Finding Lucy Upton’s family was a major project. Fortunately I located some notes I had taken at the North Carolina State Archives while on a trip there in 1998. Her father, William Upton, was a son of John Upton (1670-1715) and Elizabeth Barecock (1669-1715). John died in Pasquotank, North Carolina in 1715. In his will dated June 30, 1715, he identified the names of his children: (a) Mary Upton (b. 1694); (b) William Upton (1697-1740); (c) Edward Upton (1700-1753); (d)Thomas Upton (1700-1750); (e) Joseph Upton (1715-1767); (f) Ruth Upton (b. 1715). William inherited one-third interest in a plantation called Merriday in Pasquotank County, one iron pot and use of a mill. Pasquotank records create an interesting trail for William Upton. He appears to have had four daughters: Ruth Upton (1730-1760); Mary Upton (1732-1760); Lucy Upton (1734-1788); and Keziah Upton (1736-1760), per his will. In July 1719, he was sued by Wilson Reed. The case was dismissed. He served on a jury in 1723 and 1727. On March 16, 1732, he gave his deposition of William Taylor’s land and said that he was a chain carrier. In October 1735, he and another party (William Minsen??) sold 180 acres to Samuel Etherage. In April 1736, he filed suit against Macora Scarbrough. In January 1740, he filled suit against William Fox, but the case was dismissed. Then he died in September 1740. In October 1740, a case filed against him by Willis Wilson was dismissed since William Upton had died. In January 1741, a summons was filed against Cartwright to prove William Upton’s will. The will was finally proved in July 1741 by oaths of Joseph Upton and Thomas Miller. Sometime in 1741, Lucy Upton received her inheritance from her father. She inherited one-fourth interest in Merriday (about 50 acres out of 214 acres). The document mentioned her father William and her grandfather John. Finally on October 9, 1760, Lucy and her husband James Spence sold their interest in Merriday. Lucy’s three sisters are mentioned in the document and the fact that they had already died (5).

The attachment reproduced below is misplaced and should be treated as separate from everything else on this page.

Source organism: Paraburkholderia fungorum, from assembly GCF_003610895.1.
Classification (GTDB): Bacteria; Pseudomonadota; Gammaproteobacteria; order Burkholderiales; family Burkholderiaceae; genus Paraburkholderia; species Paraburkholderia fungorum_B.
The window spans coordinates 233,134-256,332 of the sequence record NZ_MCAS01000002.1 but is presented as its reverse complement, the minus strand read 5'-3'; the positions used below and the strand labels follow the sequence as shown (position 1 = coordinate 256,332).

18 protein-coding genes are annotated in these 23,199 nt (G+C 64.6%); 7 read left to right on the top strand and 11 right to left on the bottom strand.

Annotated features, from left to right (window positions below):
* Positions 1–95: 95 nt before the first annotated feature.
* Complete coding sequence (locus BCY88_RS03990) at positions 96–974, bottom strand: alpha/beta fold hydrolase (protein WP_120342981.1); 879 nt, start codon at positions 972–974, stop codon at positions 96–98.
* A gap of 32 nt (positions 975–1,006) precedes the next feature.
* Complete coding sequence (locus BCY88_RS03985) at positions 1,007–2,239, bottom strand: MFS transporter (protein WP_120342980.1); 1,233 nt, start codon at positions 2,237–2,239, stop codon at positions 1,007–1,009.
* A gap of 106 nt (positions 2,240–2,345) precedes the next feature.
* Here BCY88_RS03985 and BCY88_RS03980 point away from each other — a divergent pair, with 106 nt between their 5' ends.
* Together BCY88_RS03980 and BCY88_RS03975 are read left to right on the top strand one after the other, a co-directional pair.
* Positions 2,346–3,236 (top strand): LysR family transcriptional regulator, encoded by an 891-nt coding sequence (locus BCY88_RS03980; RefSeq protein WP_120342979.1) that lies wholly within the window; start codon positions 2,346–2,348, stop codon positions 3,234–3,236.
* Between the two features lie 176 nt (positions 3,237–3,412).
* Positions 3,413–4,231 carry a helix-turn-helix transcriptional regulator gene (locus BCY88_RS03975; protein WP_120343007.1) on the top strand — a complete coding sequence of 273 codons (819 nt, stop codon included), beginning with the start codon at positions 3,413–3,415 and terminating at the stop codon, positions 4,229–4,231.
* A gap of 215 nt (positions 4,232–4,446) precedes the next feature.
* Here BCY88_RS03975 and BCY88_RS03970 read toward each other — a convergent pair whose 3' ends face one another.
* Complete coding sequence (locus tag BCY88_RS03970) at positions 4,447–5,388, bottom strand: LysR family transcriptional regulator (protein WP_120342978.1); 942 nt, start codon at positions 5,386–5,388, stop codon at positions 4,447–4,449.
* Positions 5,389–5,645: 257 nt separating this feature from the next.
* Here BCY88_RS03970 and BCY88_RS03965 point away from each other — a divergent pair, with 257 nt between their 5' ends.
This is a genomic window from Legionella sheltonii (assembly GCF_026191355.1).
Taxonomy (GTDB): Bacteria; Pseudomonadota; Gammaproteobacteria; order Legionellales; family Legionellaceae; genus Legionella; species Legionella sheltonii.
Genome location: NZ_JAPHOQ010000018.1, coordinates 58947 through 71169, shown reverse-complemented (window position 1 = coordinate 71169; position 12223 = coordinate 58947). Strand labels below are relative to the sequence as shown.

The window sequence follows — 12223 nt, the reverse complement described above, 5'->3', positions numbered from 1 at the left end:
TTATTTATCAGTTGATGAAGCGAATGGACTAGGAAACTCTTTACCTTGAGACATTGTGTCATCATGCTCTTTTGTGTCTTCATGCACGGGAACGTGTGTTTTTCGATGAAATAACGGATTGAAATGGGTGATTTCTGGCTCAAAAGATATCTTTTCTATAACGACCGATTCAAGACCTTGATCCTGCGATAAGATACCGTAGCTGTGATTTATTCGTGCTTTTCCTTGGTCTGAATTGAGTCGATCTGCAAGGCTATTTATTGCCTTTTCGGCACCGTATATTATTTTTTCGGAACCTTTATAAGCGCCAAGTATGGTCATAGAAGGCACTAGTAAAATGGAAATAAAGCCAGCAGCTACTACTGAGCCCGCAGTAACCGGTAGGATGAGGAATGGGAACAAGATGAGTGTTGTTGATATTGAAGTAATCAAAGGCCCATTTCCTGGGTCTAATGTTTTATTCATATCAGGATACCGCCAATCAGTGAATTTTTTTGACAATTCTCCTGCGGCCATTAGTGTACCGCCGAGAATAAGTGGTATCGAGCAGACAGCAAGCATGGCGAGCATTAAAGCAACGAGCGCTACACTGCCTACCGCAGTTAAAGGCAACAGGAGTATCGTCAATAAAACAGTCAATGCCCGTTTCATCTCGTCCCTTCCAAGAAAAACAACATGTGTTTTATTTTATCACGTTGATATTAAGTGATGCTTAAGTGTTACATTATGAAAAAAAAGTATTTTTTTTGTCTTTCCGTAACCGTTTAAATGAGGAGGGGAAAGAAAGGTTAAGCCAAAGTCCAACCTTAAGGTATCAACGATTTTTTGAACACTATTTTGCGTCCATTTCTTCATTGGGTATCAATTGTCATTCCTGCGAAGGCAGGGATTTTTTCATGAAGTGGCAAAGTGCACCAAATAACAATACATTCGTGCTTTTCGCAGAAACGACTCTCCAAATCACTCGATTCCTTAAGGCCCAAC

[As an aid in following the Rowan/Randolph/Davidson County Spences, I have included a section concerning North Carolina county formation. I will also add that there were two Spence families in the area who were not related or not related directly to the families under discussion here. However, their records have been entertwined with the Pasquotank Spences. David Spence, who settled in Davidson/Surry County and who married Mary Ann McElyea, came from New Jersey after the Revolutionary War. The other Spence line in Guilford County appears to have had roots in Delaware. I have found no direct connection between these two family groups and the Spence families of Pasquotank. Randolph County, North Carolina was formed in 1779 from Guilford County. Guilford County was formed from Rowan and Orange Counties.]

Records for James Spence are a challenge as well since so many men bore the name “James Spence.” After discovering that James Spence of Randolph was the brother of my fifth great grandfather, William Spence, I was able to identify who he was and where he was at certain periods of time. James was born in Pasquotank County about 1730. Since he was the second son of James Spence and Elizabeth Greaves, he and his older brother, William, were close. The IGI record cited above indicates that James Spence married Lucy Upton in 1750 in Pasquotank County. The next record for James and Lucy appears as the land transaction of Lucy’s property in Pasquotank on October 9, 1760, also cited above.

In 1766, both James Spence and his brother, William appear on a militia roster in Capt. Jarvis Jones’ Company in Pasquotank County (6). Between 1780 and 1781, James and William Spence joined the North Carolina Continental Line and fought at the Battle of Charleston, South Carolina. William was taken prisoner. In all likelihood, James was taken prisoner as well since he was given a land grant in Davidson County, Tennessee, as was William. On September 15, 1787, James assigned the land in Davidson County, Tennessee to James Hoggett (7). Two years prior to that, James was named co-executor of his brother, William’s estate. William’s widow remarried, and James became the sole executor of William’s estate. In all likelihood, he and his family remained in Pasquotank until William’s estate closed, and then they moved to Randolph County.

The children of James Spence of Randolph County, North Carolina (1730-1804) and Lucy Upton (1734-1788) were:

1. Lemuel Spence (1750-1795); m. Elizabeth Jones abt 1788 in Camden County, North Carolina. I do not know whether they had any children. Lemuel appears on Pasquotank County records in 1767 (8) and 1769 (9), and on Camden County Records in 1782. He appears on the 1790 Census in Pasquotank, North Carolina (10). In 1795, he is shown in Randolph County, North Carolina with 94 acres of land, 1 white poles, 2 black poles (11). He died after 1795 in Randolph County.